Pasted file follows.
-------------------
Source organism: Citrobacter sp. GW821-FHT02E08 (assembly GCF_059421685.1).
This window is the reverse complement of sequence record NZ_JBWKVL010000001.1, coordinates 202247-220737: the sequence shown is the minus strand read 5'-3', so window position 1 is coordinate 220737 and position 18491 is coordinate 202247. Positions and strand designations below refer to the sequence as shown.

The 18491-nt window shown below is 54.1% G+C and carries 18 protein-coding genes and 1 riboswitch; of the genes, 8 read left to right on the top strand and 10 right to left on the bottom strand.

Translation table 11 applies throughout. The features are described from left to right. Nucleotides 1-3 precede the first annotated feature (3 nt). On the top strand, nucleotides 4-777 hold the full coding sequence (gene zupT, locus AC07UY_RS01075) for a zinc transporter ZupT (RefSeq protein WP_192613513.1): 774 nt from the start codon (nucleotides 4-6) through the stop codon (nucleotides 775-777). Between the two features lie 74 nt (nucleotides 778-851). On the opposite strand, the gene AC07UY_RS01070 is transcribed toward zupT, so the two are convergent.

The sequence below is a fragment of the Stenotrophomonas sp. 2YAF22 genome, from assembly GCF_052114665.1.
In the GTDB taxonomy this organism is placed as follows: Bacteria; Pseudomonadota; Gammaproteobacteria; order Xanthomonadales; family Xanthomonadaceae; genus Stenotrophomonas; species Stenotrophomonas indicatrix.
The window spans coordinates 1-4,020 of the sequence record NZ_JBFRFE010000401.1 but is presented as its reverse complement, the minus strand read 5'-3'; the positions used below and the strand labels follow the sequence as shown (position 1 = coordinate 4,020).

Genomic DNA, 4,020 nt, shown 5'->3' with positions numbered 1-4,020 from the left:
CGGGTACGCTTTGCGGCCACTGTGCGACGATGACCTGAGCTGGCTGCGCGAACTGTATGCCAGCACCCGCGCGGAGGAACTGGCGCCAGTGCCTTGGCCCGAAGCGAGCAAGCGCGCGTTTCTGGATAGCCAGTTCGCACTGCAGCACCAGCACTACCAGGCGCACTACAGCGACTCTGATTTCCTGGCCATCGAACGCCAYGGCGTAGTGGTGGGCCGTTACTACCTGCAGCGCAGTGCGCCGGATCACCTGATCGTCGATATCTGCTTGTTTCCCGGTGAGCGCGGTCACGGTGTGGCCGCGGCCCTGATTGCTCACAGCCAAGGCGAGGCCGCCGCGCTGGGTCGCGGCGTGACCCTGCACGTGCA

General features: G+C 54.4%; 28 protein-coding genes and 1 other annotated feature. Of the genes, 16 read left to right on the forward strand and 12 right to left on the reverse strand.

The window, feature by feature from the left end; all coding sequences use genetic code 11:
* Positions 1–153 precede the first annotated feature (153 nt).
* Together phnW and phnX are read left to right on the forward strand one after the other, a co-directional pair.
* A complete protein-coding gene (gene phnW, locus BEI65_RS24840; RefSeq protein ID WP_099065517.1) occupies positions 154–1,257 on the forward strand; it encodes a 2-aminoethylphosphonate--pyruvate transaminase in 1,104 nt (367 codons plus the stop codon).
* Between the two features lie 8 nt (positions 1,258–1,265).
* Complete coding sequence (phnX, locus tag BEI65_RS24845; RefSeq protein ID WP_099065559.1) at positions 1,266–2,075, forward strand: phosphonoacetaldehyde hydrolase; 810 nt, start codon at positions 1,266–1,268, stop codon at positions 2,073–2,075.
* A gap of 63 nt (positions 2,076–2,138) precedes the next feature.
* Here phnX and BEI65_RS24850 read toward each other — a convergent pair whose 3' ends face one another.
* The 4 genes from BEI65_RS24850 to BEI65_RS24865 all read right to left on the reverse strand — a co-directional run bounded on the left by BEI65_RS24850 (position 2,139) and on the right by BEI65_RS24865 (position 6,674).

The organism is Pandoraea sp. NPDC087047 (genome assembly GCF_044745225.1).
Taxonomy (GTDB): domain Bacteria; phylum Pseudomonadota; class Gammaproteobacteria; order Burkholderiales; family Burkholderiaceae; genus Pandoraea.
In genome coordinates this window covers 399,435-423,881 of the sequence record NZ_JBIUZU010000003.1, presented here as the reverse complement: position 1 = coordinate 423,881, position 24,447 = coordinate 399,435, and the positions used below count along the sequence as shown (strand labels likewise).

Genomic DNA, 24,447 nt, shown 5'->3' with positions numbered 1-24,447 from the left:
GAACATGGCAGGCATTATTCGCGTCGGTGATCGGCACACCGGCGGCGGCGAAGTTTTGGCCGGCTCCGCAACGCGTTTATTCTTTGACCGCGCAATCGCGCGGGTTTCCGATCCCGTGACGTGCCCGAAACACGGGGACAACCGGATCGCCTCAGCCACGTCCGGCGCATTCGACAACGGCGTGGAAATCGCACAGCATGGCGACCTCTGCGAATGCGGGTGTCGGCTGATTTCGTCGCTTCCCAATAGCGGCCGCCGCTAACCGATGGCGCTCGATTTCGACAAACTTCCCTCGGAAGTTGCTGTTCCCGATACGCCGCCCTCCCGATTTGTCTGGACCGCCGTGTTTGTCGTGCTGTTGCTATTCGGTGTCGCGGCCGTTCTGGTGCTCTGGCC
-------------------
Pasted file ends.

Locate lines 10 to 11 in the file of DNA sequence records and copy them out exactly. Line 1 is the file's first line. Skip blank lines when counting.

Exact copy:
General features: G+C 54.4%; 28 protein-coding genes and 1 other annotated feature. Of the genes, 16 read left to right on the forward strand and 12 right to left on the reverse strand.

The window, feature by feature from the left end; all coding sequences use genetic code 11: